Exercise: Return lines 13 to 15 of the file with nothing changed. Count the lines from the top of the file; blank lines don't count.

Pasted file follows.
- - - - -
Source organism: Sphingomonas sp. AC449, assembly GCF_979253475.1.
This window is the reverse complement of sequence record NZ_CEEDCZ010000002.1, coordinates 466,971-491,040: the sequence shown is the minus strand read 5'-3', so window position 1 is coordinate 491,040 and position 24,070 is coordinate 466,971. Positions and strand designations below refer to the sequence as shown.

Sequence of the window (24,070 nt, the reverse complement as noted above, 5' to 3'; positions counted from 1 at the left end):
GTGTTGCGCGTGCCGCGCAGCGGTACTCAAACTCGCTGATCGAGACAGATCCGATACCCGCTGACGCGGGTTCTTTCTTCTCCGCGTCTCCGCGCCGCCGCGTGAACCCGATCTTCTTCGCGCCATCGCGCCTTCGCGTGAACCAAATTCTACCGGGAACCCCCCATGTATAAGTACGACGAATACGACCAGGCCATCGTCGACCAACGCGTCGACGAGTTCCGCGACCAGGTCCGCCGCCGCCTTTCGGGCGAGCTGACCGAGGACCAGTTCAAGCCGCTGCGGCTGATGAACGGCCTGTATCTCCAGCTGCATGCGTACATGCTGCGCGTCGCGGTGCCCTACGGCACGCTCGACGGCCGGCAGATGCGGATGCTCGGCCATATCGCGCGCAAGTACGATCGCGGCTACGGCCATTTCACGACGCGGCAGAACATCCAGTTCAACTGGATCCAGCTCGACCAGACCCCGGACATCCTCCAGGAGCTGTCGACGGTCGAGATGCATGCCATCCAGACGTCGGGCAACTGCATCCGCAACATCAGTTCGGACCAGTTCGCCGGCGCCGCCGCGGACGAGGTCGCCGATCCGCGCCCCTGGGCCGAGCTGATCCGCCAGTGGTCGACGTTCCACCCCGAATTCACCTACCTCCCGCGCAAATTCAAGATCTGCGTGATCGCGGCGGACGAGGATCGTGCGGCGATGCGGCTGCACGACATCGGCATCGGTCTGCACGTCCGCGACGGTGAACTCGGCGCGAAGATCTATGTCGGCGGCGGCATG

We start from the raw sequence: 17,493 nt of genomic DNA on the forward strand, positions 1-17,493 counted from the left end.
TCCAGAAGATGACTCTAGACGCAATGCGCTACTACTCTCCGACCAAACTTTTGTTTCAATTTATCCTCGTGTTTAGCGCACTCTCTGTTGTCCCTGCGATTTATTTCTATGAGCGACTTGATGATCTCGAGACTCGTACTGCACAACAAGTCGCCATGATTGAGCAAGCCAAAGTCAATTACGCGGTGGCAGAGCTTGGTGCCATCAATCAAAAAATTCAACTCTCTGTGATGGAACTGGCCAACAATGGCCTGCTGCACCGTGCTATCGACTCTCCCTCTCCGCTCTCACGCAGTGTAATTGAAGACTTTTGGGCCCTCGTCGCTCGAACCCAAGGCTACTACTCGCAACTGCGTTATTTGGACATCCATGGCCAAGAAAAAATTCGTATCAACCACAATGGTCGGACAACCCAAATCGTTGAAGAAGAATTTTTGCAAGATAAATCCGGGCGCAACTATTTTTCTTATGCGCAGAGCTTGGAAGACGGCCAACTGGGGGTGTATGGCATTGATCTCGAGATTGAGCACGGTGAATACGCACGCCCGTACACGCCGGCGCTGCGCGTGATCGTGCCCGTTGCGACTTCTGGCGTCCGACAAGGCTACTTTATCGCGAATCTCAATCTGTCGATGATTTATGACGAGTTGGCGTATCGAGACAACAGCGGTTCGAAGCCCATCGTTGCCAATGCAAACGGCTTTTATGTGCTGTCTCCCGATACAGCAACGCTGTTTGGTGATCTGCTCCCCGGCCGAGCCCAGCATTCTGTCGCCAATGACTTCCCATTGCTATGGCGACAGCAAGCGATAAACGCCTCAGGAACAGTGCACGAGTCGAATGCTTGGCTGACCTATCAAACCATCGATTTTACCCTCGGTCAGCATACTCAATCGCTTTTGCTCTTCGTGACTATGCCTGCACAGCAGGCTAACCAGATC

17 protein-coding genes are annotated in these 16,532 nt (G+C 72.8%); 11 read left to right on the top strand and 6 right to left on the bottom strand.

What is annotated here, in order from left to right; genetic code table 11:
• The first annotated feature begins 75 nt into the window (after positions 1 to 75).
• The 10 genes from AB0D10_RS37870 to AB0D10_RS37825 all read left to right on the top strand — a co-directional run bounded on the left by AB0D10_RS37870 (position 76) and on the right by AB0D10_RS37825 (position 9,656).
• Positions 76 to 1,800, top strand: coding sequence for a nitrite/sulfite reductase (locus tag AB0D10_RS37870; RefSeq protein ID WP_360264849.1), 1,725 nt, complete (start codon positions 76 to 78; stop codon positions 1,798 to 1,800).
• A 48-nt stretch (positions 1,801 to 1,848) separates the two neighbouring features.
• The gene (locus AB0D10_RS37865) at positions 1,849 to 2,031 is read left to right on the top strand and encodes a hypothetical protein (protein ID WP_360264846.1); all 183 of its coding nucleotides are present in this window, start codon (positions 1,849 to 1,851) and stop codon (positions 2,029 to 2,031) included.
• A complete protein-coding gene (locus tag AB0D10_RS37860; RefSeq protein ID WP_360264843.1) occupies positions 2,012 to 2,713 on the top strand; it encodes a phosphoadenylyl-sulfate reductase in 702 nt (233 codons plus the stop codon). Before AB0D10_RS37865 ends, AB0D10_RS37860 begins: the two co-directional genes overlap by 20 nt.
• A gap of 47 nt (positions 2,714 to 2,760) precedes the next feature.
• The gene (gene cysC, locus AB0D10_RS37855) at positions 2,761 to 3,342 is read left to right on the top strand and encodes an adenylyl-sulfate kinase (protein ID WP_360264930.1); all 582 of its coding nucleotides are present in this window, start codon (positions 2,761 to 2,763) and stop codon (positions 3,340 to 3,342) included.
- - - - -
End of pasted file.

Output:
• The gene (locus AB0D10_RS37865) at positions 1,849 to 2,031 is read left to right on the top strand and encodes a hypothetical protein (protein ID WP_360264846.1); all 183 of its coding nucleotides are present in this window, start codon (positions 1,849 to 1,851) and stop codon (positions 2,029 to 2,031) included.
• A complete protein-coding gene (locus tag AB0D10_RS37860; RefSeq protein ID WP_360264843.1) occupies positions 2,012 to 2,713 on the top strand; it encodes a phosphoadenylyl-sulfate reductase in 702 nt (233 codons plus the stop codon). Before AB0D10_RS37865 ends, AB0D10_RS37860 begins: the two co-directional genes overlap by 20 nt.
• A gap of 47 nt (positions 2,714 to 2,760) precedes the next feature.